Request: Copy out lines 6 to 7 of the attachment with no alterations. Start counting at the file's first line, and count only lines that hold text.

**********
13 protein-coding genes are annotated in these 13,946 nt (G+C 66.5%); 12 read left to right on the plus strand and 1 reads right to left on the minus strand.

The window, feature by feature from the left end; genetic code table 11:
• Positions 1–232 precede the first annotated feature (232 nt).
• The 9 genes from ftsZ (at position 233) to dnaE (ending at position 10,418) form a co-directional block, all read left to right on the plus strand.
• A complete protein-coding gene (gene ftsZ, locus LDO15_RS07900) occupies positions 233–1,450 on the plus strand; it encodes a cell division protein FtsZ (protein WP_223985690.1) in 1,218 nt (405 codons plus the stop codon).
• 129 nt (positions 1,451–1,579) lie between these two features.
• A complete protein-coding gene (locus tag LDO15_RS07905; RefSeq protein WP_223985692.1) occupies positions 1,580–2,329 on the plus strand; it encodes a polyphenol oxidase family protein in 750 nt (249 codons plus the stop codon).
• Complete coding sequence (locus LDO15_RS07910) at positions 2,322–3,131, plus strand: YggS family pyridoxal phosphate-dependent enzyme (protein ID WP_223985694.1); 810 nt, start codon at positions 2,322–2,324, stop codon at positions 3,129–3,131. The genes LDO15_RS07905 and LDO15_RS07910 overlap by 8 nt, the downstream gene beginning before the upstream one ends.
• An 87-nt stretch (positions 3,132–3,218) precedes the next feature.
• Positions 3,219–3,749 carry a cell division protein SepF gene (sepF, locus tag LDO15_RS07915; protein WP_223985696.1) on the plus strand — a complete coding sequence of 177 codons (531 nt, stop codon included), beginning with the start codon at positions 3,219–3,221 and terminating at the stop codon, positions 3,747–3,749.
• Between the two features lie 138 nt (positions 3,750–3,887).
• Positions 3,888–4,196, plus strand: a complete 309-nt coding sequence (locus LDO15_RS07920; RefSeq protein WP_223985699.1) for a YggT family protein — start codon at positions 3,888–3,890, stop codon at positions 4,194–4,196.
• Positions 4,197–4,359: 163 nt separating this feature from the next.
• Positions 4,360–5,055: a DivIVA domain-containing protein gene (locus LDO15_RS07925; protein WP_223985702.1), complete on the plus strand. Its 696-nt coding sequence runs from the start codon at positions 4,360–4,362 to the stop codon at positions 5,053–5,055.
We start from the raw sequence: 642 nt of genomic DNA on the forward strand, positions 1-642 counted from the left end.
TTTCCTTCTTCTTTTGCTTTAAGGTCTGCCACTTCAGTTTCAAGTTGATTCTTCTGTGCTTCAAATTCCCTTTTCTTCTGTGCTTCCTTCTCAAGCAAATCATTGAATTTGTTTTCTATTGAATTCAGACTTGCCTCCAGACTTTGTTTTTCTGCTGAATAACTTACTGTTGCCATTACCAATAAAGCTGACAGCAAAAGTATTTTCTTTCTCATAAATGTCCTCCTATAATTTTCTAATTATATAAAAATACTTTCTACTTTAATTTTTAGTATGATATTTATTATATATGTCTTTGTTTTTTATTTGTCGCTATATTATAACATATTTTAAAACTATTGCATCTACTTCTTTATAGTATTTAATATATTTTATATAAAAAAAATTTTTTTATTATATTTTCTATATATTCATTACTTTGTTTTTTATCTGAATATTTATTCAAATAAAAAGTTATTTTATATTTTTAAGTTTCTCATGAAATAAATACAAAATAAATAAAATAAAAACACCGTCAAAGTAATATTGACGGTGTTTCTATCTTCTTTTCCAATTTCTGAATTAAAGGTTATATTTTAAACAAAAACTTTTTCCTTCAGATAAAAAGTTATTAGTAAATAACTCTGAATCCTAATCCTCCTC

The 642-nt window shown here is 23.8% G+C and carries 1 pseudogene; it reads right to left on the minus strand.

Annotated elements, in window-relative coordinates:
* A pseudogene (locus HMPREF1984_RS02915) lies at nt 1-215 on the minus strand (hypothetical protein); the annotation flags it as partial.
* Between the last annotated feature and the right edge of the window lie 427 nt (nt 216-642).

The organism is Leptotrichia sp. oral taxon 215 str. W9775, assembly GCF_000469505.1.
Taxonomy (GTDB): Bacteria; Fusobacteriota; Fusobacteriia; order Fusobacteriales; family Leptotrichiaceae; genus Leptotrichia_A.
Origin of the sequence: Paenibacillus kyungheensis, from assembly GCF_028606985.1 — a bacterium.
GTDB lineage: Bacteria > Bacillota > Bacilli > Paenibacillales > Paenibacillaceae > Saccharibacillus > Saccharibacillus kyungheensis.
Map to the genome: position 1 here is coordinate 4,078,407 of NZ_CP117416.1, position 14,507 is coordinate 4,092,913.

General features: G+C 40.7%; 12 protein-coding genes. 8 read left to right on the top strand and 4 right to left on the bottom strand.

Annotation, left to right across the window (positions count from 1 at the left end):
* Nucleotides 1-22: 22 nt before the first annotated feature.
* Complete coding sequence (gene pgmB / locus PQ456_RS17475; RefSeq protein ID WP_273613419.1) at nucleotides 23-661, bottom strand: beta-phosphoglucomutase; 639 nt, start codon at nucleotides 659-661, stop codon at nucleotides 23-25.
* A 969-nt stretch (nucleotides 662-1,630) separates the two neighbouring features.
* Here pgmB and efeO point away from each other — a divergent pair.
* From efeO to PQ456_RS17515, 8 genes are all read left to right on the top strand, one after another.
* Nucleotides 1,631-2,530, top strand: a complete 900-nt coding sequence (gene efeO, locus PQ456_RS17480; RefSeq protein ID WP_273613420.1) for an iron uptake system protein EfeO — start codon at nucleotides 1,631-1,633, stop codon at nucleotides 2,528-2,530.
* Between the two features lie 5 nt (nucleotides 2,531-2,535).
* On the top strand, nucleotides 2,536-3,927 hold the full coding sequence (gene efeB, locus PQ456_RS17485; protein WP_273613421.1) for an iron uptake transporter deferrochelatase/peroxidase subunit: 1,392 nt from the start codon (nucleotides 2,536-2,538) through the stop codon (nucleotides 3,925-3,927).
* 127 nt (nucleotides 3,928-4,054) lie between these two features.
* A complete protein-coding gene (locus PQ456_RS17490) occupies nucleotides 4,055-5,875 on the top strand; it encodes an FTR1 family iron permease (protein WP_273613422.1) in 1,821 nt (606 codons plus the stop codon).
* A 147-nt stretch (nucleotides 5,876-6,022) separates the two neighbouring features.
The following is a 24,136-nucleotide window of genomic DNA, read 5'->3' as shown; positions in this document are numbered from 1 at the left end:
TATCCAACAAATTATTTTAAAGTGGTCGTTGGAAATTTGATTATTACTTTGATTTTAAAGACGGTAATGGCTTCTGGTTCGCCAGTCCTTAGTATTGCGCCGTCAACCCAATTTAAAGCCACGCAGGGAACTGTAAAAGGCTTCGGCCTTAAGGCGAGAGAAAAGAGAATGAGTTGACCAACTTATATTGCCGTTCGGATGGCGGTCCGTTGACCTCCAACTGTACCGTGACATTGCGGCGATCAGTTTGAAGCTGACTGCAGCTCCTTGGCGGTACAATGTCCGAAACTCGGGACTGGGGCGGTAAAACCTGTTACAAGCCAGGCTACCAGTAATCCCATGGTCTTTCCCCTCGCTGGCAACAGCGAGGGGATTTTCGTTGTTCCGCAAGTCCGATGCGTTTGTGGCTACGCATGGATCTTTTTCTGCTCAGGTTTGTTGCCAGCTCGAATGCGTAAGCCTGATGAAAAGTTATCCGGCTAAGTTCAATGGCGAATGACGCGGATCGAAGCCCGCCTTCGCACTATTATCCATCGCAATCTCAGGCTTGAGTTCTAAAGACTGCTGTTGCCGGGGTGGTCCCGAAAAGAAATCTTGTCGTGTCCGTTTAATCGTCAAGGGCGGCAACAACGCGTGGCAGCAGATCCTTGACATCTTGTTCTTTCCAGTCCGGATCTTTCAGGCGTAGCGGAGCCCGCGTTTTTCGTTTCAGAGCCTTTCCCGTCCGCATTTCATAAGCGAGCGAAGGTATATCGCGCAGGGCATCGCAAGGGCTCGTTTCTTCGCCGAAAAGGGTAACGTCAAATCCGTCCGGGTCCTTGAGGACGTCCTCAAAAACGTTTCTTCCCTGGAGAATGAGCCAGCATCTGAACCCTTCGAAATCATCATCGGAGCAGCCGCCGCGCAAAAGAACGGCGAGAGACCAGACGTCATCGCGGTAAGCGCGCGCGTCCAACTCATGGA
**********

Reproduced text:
• 129 nt (positions 1,451–1,579) lie between these two features.
• A complete protein-coding gene (locus tag LDO15_RS07905; RefSeq protein WP_223985692.1) occupies positions 1,580–2,329 on the plus strand; it encodes a polyphenol oxidase family protein in 750 nt (249 codons plus the stop codon).